On August 18, 2011, the California Supreme Court rendered its long-awaited decision in Howell v. Hamilton Meats & Provisions, Inc., holding it does not violate the collateral source rule to limit the recovery of economic damages in a personal injury action to the discounted amounts actually paid to medical care providers by the plaintiff’s insurance carrier.

Knowing that the calculation of non-economic “general” damages has traditionally been based in large part upon the amount of “medical specials” incurred, plaintiff had argued vigorously that amounts actually billed by medical care providers are relevant evidence and that the collateral source rule precludes the post-trial reduction of economic damages based upon discounts negotiated between the insurance company and the provider, contending that the “negotiated rate differential” is a benefit of plaintiff’s decision to purchase health insurance.

The Court disagreed, concluding that the collateral source rule “has no bearing on amounts that were included in a provider’s bill but for which the plaintiff never incurred liability because the provider, by prior agreement, accepted a lesser amount as full payment.”

The Court’s 6-1 decision has proven to be as controversial and confusing as it was lopsided. After holding that “evidence of the full billed amount is not itself relevant on the issue of past medical expenses,” the Court went on to state: “We express no opinion as to its relevance or admissibility on other issues, such as noneconomic damages or future medical expenses.”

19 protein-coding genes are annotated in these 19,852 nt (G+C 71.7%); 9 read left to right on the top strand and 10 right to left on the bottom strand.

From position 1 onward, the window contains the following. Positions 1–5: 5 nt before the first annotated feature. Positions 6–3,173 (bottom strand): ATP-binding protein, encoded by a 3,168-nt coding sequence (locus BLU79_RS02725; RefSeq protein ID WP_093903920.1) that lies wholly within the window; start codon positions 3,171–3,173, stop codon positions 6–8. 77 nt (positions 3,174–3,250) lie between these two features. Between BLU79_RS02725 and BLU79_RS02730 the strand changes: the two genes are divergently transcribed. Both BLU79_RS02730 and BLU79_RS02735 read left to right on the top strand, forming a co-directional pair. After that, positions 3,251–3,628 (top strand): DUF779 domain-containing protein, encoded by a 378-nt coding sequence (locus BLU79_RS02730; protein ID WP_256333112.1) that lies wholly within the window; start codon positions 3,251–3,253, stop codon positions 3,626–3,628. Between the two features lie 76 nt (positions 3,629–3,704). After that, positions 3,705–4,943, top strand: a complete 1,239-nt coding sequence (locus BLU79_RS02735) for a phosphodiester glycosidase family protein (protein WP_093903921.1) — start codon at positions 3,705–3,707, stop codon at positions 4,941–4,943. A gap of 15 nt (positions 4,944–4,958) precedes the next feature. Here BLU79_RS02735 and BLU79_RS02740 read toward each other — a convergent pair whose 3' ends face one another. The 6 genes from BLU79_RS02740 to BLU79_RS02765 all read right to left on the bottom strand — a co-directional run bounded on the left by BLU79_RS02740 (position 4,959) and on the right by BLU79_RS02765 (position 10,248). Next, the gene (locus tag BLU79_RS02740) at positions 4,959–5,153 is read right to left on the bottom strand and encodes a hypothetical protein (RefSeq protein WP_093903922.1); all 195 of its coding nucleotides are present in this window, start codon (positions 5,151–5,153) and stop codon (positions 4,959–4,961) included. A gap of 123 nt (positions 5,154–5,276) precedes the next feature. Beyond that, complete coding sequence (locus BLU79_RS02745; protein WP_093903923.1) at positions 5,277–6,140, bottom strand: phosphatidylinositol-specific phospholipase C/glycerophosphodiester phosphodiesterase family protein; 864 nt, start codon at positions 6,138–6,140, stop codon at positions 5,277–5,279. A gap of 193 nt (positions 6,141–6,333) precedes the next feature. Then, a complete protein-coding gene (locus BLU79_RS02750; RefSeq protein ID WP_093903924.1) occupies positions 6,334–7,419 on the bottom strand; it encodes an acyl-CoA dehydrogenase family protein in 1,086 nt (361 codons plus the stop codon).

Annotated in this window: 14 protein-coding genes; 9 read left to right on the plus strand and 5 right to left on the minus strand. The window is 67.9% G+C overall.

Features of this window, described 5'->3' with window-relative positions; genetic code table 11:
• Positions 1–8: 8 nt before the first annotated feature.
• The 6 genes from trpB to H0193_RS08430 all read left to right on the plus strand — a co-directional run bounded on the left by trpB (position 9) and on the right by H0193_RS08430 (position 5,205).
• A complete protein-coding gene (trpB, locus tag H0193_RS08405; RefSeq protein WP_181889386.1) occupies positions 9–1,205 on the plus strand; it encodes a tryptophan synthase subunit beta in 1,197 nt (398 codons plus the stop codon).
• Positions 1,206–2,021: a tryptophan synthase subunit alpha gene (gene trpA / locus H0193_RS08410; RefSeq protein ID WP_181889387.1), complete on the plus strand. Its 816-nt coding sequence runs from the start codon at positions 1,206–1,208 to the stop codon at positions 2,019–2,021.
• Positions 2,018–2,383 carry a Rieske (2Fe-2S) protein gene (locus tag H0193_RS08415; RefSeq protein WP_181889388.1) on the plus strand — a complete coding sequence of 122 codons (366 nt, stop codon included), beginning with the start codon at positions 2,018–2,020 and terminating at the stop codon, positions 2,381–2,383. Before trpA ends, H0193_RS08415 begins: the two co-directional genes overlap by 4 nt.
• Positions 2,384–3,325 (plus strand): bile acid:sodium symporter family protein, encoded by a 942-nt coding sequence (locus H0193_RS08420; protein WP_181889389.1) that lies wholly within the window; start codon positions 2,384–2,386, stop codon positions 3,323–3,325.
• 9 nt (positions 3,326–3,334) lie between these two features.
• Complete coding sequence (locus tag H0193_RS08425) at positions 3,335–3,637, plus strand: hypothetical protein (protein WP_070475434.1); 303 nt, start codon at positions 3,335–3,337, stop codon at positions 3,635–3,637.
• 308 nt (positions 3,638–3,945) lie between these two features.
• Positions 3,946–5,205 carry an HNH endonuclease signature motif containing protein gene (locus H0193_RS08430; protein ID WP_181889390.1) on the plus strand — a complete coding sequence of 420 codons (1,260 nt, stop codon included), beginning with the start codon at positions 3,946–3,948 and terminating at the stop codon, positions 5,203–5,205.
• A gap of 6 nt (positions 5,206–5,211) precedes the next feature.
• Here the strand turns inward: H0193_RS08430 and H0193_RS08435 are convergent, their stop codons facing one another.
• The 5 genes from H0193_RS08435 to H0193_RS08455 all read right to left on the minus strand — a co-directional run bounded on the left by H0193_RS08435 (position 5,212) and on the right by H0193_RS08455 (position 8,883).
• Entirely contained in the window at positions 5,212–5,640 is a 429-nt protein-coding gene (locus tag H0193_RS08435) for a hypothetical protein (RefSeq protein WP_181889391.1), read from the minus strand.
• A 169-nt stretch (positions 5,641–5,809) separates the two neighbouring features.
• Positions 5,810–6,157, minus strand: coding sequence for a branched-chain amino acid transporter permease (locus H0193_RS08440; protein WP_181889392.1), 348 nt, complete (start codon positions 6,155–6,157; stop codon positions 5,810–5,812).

So how does the Howell decision alter the landscape for future settlement negotiations?

In the short run, defendants will undoubtedly temper their settlement offers, believing that juries will be less likely to award substantial “general” damages absent evidence of substantial “special” damages.

In the long run, however, the Howell decision does not necessarily bode poorly for plaintiffs. Some in the legal community have argued that the logical nexus between “special” damages and “general” damages is illusory and that “general” damage awards must stand on their own. Adapting to Howell, counsel for plaintiffs are likely to find new and better ways to communicate the nature and extent of the pain and suffering experienced by their clients. “Day in the Life” videos and other techniques are likely to be used with greater frequency — and eventually greater impact — at mediation, arbitration and trial.

Although Howell has been criticized by the plaintiffs’ bar as having done fundamental and irreparable damage to the collateral source rule, the decision may someday be viewed more charitably — perhaps, ironically enough, as one which helped generate a new wave of even more creative and effective advocacy techniques on behalf of plaintiffs by their counsel.

As always, it would be my pleasure to assist you and your clients in the dispute resolution process. Please don’t hesitate to contact me if I can be of service.

Best regards . . .

Floyd J. Siegal